It all started when I read "The Internet of Money" by Andreas M. Antonopoulos. In this book, he stated that the biggest reason Bitcoin would change the world was because of how it made money so easily accessible to the entire globe. Currently, only 1 billion people have access to banking, credit, and other standard financial services. The Bitcoin revolution isn't about the 1 billion; its about the other 6.5 billion. The remainder of the world operates in purely cash-based societies with absolutely no connection to international resources. Now thanks to the invention of Bitcoin, 2 billion of these people with Internet access can now start accessing more advanced financial services. Our mission is to connect the remaining population with SMS-only access to the Bitcoin network so that they can start accessing financial services they have never seen before. Andreas quotes that almost 3 billion people have access to cell phones and do not have access to safe drinking water. Think about that. What happens when you connect 3 billion people to a global economy without any barriers to access? Nobody knows because this is a level of connectivity that the world has never seen before.
What it does
Users can text our number in order to receive their own Bitcoin address. They can check their balance, receive Bitcoin payments, and send their Bitcoins to other bitcoin addresses or phone numbers. If a user sends Bitcoins to a phone number that isn't currently in the Bit-SMS network, then the recipient will get a text prompting them to sign up to access their funds. Phone-to-phone payments that stay within the Bit-SMS network are instantaneous.
How we built it
We used the Twilio API to control the SMS-delivery, Python's Flask to power our backend services, and thin Bitcoin client in order to receive/broadcast out-of-network transactions.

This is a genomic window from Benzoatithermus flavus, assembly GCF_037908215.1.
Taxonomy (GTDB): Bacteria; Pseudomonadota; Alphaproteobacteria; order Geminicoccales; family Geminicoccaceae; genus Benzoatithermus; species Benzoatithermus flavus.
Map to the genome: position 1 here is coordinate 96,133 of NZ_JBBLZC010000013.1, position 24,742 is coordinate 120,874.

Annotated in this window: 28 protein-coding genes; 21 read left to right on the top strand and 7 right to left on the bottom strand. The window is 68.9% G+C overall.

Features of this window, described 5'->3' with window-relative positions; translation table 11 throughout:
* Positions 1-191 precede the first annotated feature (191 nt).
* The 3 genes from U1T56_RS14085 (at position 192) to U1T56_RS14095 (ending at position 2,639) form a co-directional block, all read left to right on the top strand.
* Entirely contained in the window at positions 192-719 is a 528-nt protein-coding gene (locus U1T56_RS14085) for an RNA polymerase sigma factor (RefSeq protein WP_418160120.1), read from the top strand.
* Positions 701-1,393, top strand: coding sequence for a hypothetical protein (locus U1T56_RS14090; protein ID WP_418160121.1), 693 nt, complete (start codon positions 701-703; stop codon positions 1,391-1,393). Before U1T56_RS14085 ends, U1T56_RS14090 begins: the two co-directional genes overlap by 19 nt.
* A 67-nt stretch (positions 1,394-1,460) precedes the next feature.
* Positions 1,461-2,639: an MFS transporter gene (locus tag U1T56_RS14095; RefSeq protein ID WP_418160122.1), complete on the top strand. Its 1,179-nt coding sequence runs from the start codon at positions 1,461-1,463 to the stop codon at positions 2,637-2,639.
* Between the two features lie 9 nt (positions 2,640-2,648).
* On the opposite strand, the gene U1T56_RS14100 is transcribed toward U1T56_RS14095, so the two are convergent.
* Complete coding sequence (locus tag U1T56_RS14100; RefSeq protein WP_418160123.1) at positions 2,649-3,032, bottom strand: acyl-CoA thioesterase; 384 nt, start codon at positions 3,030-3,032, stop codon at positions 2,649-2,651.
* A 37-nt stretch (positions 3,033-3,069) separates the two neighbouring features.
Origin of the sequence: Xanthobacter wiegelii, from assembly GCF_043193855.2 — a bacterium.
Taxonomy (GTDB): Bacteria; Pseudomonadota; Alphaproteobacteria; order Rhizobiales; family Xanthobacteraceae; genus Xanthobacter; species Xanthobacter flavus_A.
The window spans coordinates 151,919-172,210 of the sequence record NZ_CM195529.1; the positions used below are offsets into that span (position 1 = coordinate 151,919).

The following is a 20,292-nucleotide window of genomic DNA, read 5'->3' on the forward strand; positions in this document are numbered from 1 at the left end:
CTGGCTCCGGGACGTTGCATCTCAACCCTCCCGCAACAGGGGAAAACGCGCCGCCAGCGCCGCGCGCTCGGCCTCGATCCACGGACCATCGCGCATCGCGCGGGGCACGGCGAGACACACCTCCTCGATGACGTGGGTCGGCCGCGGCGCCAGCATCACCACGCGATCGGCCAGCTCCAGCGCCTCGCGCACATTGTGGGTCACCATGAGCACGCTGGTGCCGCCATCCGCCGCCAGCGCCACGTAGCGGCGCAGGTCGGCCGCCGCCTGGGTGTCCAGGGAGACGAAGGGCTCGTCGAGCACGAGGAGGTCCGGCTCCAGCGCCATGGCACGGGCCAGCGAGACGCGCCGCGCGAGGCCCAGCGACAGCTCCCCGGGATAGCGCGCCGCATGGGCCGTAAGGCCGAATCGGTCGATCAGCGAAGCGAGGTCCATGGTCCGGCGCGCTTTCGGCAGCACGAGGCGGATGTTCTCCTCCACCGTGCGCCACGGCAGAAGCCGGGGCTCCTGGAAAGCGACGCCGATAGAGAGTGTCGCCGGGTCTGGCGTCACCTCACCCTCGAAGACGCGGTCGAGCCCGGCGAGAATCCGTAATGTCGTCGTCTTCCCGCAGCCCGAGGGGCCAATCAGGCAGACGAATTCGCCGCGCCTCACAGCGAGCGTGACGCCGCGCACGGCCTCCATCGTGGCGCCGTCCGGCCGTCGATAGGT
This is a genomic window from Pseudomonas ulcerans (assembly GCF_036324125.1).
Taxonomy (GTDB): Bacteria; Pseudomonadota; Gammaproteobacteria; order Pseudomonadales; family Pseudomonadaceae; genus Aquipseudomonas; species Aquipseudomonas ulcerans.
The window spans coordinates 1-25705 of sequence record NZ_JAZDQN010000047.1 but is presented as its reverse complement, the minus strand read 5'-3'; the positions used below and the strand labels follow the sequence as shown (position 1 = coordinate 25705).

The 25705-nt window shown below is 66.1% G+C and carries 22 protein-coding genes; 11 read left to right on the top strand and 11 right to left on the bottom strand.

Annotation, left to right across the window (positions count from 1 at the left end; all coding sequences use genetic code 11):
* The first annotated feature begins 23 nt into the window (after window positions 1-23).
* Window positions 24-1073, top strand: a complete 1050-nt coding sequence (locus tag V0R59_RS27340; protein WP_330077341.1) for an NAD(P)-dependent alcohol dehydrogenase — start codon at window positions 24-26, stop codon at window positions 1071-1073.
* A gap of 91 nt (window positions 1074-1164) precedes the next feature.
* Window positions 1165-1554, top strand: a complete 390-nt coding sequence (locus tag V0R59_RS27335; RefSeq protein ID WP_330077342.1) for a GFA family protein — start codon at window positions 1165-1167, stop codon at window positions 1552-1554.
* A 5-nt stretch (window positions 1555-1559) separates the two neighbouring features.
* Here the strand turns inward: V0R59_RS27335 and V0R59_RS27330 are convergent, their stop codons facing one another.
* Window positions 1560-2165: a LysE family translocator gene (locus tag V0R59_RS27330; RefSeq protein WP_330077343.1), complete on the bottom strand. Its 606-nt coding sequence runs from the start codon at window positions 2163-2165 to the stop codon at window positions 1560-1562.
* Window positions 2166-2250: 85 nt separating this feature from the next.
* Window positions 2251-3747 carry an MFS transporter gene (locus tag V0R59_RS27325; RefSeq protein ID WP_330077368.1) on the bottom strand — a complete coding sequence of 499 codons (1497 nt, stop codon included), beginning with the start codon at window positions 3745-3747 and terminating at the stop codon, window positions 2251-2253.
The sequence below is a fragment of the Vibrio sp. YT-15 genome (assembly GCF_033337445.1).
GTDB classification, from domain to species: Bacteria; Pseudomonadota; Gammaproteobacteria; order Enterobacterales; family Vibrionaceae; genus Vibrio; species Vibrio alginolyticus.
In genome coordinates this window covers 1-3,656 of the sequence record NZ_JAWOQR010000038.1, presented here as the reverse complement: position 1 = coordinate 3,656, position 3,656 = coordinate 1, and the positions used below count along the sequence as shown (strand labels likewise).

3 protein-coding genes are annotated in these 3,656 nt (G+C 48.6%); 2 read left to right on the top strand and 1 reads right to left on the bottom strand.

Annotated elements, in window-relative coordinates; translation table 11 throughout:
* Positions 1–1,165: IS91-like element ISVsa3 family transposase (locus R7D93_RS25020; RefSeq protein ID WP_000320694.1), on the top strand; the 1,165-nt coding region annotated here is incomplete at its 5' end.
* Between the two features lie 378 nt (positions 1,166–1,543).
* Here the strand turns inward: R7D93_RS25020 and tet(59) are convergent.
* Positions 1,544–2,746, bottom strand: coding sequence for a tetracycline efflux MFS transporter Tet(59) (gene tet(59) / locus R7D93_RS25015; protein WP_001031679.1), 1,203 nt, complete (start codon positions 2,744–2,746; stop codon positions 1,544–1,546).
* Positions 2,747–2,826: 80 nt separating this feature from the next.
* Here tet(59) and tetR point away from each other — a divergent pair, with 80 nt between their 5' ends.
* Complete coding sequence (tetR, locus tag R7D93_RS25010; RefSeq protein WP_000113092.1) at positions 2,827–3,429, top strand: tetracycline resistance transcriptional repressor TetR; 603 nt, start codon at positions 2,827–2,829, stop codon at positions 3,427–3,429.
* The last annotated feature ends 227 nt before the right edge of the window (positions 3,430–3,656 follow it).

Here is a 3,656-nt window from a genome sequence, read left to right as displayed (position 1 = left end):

Challenges we ran into
We ran into some trouble in setting up the server with Twilio initially, but we eventually solved that problem. Finding a good thin-client was also a challenge because most programmable clients were either too complex and didn't have good documentation.
Accomplishments that we're proud of
We actually implemented all the basic features we needed that would make Bit-SMS a viable Bitcoin solution for people who only have access to SMS.
What we learned
It's really hard to find a programmable thin-Bitcoin client that is well-documented and simple to use. In the future, we might decide to implement one in order to lower the barrier of entry for people who want to develop Bitcoin-related applications.
What's next for Bit-SMS
One feature we didn't have time to implement was the 'Request' feature. This would allow a user to request money from another user in the Bit-SMS network. Once the payer confirms the request, the requestor would receive their funds immediately. One a higher level, the next step would be to scale our application. Currently our application operates through just one U.S. phone number. In order to make the biggest possible impact, we need to deploy our application on at least one phone number in every country (so users don't have to pay international texting fees when using our application)